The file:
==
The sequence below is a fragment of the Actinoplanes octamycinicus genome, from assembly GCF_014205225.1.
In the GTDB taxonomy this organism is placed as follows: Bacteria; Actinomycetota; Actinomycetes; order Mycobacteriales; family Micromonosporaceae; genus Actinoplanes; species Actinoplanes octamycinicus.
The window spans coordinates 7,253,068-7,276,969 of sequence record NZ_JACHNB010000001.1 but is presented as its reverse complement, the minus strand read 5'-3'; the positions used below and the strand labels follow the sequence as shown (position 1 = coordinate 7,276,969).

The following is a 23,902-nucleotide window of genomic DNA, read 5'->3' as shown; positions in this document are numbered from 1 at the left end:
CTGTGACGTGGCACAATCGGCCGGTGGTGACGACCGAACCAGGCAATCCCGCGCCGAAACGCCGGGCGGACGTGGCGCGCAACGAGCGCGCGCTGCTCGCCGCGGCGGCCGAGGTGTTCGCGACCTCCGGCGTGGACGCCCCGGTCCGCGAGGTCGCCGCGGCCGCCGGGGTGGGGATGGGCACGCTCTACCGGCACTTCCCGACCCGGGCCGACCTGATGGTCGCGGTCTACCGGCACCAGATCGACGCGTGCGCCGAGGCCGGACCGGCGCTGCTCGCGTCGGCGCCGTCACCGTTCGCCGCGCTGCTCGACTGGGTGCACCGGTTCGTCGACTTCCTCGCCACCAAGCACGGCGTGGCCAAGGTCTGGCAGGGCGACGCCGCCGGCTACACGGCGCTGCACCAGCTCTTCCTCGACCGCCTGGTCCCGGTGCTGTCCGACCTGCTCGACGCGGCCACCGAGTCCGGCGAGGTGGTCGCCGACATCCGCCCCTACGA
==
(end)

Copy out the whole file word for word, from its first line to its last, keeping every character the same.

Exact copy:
The sequence below is a fragment of the Actinoplanes octamycinicus genome, from assembly GCF_014205225.1.
In the GTDB taxonomy this organism is placed as follows: Bacteria; Actinomycetota; Actinomycetes; order Mycobacteriales; family Micromonosporaceae; genus Actinoplanes; species Actinoplanes octamycinicus.
The window spans coordinates 7,253,068-7,276,969 of sequence record NZ_JACHNB010000001.1 but is presented as its reverse complement, the minus strand read 5'-3'; the positions used below and the strand labels follow the sequence as shown (position 1 = coordinate 7,276,969).

The following is a 23,902-nucleotide window of genomic DNA, read 5'->3' as shown; positions in this document are numbered from 1 at the left end:
CTGTGACGTGGCACAATCGGCCGGTGGTGACGACCGAACCAGGCAATCCCGCGCCGAAACGCCGGGCGGACGTGGCGCGCAACGAGCGCGCGCTGCTCGCCGCGGCGGCCGAGGTGTTCGCGACCTCCGGCGTGGACGCCCCGGTCCGCGAGGTCGCCGCGGCCGCCGGGGTGGGGATGGGCACGCTCTACCGGCACTTCCCGACCCGGGCCGACCTGATGGTCGCGGTCTACCGGCACCAGATCGACGCGTGCGCCGAGGCCGGACCGGCGCTGCTCGCGTCGGCGCCGTCACCGTTCGCCGCGCTGCTCGACTGGGTGCACCGGTTCGTCGACTTCCTCGCCACCAAGCACGGCGTGGCCAAGGTCTGGCAGGGCGACGCCGCCGGCTACACGGCGCTGCACCAGCTCTTCCTCGACCGCCTGGTCCCGGTGCTGTCCGACCTGCTCGACGCGGCCACCGAGTCCGGCGAGGTGGTCGCCGACATCCGCCCCTACGA